Wednesday, July 29, 2015

An okay day.

Today is an average day. Montreal is going through some type of heatwave/humidity party so it's hot as shit everywhere, but other than that it's just an average day.

It's always an odd kind of feeling when I feel okay. I always wonder if this is what the neurologically privileged/neurotypical feel like. Those "normals."


I've been thinking lately about possibly working on something with the people in my life, about how I'm perceived, and my reaction to that. I'm still thinking around it, I would need to think about what my intent is, and where I want to go with it as a piece of writing. I was thinking of it featuring a question/answer format, dispersed between personal stories.

I'm not a writer. but these days I feel my writing has value due to how little I come across from the point of view of someone who is struggling and ill. It's a rarity. It's often written from the point of view of a professional writer, who went through something. It's enclosed. It's a piece in time.

It makes me wonder about what makes a memoir about struggle or stories based in experience interesting. For me, it's usually the prose. That's why I loved Lidia Yuknavitch's The Chronology of Water. She writes beautifully. I also really enjoyed her voice. Her experience. It just spoke to me. Her resolve. Her grit.
If you have ever fucked up in your life, or if the great river of sadness that runs through us all has touched you, then this book is for you. So thank you for the collective energy it takes to write in the face of culture. I can feel you.
It is for me. I can feel her. Granted, I read this book a while ago, but it left an impression, it really moved me. I plan on re-reading it.
You see it is important to understand how damaged people don't always know how to say yes, or to choose the big thing, even when it is right in front of them. It's a shame we carry. The shame of wanting something good. The shame of not believing we deserve to stand in the same room in the same way as all those we admire. Big red A's on our chests.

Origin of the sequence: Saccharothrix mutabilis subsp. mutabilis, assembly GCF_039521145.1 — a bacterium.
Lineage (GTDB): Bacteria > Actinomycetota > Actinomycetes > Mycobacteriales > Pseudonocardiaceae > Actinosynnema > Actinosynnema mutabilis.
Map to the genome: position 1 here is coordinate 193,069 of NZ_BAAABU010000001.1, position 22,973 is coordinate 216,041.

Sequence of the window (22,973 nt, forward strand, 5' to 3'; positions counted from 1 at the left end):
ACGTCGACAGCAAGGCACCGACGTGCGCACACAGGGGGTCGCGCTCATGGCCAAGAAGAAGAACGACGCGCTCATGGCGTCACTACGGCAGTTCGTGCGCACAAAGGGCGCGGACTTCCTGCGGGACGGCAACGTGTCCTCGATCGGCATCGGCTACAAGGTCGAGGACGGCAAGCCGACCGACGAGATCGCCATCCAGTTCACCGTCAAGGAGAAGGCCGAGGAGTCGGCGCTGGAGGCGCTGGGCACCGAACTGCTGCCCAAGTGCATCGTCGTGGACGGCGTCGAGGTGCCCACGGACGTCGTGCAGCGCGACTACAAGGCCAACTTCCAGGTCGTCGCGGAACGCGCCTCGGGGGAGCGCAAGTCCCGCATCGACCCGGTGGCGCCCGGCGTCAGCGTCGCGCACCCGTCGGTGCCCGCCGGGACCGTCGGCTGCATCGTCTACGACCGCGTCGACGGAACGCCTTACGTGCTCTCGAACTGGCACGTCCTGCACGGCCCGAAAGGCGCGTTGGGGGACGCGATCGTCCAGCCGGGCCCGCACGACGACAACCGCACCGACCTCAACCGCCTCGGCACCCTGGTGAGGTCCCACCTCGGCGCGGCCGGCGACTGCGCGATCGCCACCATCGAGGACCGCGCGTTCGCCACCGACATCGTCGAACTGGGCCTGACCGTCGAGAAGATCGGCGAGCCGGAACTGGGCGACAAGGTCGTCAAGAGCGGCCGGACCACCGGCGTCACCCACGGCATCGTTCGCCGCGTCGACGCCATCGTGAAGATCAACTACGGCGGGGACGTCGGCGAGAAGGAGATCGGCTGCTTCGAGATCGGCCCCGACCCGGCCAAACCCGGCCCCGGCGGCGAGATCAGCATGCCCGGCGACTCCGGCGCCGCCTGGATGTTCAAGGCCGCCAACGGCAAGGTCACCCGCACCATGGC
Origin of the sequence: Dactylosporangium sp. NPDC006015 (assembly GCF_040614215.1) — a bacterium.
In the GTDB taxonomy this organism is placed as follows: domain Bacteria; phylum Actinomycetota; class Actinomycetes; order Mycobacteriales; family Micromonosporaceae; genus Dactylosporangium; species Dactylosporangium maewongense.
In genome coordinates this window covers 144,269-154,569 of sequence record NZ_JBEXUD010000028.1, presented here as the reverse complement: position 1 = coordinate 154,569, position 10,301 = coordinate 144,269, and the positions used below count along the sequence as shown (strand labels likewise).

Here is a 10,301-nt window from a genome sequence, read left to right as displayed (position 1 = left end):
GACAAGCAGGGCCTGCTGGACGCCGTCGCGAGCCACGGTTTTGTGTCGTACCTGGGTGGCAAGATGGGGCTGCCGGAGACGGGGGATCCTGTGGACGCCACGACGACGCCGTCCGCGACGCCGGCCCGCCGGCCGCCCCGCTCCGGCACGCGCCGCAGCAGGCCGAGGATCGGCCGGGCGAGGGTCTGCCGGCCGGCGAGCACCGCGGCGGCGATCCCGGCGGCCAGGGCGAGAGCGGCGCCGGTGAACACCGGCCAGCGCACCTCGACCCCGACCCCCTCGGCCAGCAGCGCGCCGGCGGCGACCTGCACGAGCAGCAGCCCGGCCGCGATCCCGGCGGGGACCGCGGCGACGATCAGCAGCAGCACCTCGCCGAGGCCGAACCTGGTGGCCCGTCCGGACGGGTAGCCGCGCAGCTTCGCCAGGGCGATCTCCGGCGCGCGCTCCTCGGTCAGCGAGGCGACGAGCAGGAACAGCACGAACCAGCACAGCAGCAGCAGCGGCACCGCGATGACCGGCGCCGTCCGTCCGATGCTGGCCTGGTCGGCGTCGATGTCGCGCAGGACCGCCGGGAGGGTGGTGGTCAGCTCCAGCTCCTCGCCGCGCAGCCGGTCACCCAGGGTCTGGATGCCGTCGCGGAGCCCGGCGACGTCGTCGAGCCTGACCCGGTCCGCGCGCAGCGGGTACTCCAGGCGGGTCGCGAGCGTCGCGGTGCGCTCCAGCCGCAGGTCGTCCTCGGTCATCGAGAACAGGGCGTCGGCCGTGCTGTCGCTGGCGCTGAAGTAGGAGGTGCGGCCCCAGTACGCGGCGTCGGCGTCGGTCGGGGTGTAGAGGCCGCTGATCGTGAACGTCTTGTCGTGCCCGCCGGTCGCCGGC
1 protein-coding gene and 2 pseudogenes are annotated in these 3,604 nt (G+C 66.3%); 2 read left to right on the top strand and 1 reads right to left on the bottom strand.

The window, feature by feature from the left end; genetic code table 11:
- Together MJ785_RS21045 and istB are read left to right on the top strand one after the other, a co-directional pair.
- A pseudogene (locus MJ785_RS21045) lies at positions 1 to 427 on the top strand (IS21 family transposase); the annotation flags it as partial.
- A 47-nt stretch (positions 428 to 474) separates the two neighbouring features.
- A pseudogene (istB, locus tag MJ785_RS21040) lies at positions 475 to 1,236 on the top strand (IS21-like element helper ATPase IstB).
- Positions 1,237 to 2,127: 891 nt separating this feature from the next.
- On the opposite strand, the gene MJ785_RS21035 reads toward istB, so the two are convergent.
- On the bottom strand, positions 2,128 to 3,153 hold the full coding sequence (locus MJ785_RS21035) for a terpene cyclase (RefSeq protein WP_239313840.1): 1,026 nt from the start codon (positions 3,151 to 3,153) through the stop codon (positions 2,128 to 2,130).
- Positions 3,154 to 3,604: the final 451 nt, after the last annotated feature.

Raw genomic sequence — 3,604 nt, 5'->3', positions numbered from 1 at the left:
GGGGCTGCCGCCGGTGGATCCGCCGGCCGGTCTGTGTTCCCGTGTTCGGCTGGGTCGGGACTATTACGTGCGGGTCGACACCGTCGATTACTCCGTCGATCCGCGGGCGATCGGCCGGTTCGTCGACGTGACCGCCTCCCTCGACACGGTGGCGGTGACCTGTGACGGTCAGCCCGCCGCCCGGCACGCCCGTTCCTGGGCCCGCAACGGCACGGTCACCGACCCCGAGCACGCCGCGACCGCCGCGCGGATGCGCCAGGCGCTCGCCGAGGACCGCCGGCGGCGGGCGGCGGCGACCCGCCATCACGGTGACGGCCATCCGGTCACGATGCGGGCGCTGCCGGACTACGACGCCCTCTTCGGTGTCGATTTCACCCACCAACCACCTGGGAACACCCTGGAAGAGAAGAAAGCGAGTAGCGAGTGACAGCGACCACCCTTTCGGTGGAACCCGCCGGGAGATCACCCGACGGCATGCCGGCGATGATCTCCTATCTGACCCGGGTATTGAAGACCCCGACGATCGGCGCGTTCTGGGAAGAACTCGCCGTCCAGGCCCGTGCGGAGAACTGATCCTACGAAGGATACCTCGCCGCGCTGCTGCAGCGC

Shame has been an ongoing discussion with my new talk-therapy person, Ranjana. I have a session with her later today, and she asked that I prepare by thinking about my relationship with shame, and what I think about it, and when it presents itself. It's almost too much. I can barely even begin to think about it and where it comes from and why it lives in me.
This is something I know: damaged women? We don't think we deserve kindness. IN fact, when kindness happens to us, we go a little berserk. It's threatening. Deeply. Because if I have to admit how profoundly I need kindness? I have to admit that I hid the me who deserves it down in a sadness well.
There's also so unsettling about kindness because it's so - alien. And it's a comfort. And there's always that fear that I'll grow attached, and be disappointed. That it'll give me some relief, and sooth me, and be ripped away. So kindness in trickles, in the kindness of strangers and in smiles and nods, is fine. But true loving kindness is terrifying. It just feels like it could be . . . a trap.

it's a trap animated GIF


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